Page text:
Most Arabs who do work are in low-paid casual jobs. “The Israeli economy is now nose- diving and the first casualties of that are always Arab citizens,” said Badarne. “If a restaurant has to sack workers it will choose Arabs. Or if unemployed Jews are willing to accept low-paid jobs, then managers will sack long-standing Arab workers.”
In fact, workplace racism was embedded in the very earliest Zionist thinking. The notion of “Hebrew labour” was imported by early Jewish immigrants to Palestine and today it is reflected in the ideology of the Histadrut, the nearest thing Israel has to a trade union federation.
The Histadrut’s success in prioritising Jewish work over Arab work is easily measured by examining the employment patterns of Israel’s two biggest state employers; the telecom company Bezeq and the Israel Electricity Corporation. With a workforce of some 10,000 people, Bezeq employs fewer than 10 Arabs. The electricity company with 14,000 staff is reported to have an even smaller number of Arab workers. Both firms need a vast array of technicians, accountants, secretaries, receptionists and managers and are responsible for providing services to every Arab and Jewish town and village in the country.
Farouk Omri, a sales manager with Bezeq and its most senior Arab employee, says the handful of Arab workers are a legacy of a brief experiment carried out in the mid-1980s by the headteacher of the Bezeq College in Jerusalem, which exclusively trained technical staff. “It was always a catch-22 for Arabs,” he told the Weekly. “If you applied to Bezeq for a job they would ask whether you had trained at the college. But Arabs weren’t allowed to study there in the first place. Only in 1983 did the headteacher finally agree — under mounting accusations of racism — to allow two Arab entrants a year. Anyone who passed the college exams was guaranteed a job afterwards. The college closed down in 1988 and the admission of Arabs to Bezeq ended.”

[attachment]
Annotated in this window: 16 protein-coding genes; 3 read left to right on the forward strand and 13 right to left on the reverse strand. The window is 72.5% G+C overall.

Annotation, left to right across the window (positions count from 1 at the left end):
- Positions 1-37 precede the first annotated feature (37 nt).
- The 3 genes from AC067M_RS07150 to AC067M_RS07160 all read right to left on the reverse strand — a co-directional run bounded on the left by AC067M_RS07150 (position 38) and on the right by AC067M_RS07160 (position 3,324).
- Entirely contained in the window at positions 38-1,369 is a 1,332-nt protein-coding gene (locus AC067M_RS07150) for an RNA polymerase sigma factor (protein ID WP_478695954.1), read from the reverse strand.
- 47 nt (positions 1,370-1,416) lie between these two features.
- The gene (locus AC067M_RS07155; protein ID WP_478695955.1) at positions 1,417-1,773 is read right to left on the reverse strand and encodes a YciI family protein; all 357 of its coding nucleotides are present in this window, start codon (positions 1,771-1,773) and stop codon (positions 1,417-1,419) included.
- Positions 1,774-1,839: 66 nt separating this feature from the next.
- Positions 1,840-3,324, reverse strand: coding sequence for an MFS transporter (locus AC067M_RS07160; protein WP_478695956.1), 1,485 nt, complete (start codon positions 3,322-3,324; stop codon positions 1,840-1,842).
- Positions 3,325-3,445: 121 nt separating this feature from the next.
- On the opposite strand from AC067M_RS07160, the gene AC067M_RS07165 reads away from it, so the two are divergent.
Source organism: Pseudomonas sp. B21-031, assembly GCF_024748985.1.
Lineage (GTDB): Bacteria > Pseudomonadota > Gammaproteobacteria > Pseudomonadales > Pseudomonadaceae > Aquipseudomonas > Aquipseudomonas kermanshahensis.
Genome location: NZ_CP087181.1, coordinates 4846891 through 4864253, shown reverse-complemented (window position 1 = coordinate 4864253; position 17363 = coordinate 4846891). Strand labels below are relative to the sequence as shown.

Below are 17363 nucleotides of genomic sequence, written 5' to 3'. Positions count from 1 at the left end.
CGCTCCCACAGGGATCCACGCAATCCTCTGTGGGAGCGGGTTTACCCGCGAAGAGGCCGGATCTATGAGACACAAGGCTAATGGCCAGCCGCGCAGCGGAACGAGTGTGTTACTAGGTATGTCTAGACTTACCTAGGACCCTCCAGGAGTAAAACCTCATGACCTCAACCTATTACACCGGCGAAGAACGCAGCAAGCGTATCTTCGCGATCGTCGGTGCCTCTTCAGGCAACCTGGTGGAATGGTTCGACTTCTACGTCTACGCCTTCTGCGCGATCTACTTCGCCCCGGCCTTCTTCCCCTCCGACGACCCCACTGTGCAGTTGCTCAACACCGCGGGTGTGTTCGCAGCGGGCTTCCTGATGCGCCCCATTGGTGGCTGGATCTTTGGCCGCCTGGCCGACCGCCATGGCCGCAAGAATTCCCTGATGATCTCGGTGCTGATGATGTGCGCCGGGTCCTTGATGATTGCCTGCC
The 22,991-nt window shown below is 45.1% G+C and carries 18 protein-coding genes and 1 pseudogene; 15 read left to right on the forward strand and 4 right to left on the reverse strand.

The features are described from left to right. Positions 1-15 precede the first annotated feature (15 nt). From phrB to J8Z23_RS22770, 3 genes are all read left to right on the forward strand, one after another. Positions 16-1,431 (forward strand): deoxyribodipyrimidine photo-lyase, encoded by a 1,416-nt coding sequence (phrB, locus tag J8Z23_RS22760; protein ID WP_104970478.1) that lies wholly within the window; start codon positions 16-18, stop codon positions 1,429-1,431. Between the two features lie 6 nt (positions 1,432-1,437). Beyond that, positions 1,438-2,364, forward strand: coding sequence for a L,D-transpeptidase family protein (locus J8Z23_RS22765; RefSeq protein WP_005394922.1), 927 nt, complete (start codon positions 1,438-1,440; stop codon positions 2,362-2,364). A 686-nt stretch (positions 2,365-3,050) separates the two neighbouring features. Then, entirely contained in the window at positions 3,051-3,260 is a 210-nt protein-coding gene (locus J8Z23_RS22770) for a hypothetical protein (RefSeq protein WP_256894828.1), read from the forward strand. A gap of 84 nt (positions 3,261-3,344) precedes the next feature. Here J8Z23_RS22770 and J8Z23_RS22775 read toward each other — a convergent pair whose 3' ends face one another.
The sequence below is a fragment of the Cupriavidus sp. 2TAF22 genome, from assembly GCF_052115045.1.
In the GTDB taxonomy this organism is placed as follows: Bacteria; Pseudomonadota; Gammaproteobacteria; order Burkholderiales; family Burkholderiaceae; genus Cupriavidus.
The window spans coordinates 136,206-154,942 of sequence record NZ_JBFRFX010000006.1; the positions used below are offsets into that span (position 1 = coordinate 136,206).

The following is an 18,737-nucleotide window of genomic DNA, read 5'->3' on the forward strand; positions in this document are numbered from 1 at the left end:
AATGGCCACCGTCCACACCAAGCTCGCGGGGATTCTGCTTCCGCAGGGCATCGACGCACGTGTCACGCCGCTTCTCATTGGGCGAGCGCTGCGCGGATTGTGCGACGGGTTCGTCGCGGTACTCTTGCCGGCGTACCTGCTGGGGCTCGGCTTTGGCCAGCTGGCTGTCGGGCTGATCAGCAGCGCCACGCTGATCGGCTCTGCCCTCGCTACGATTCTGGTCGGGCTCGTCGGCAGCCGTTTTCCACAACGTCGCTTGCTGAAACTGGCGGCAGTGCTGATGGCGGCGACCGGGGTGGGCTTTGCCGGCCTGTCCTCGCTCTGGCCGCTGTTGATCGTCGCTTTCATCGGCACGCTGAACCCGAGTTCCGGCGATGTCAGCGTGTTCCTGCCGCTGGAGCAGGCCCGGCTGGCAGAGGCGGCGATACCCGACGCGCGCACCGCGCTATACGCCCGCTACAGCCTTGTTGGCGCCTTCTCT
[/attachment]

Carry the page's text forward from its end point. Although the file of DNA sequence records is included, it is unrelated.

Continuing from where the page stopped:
Omri says Bezeq now uses a more familiar practice to bar the employment of Arabs. By claming its work involves state security, Bezeq demands that Arab applicants prove they have completed military service. Almost all Arabs are excluded from the army. “The argument that Bezeq’s work is security sensitive is rubbish,” said Omri. “Maybe 50 to 100 jobs could be described in that way: those technicians working in military installations and in the Ministry of Defence.”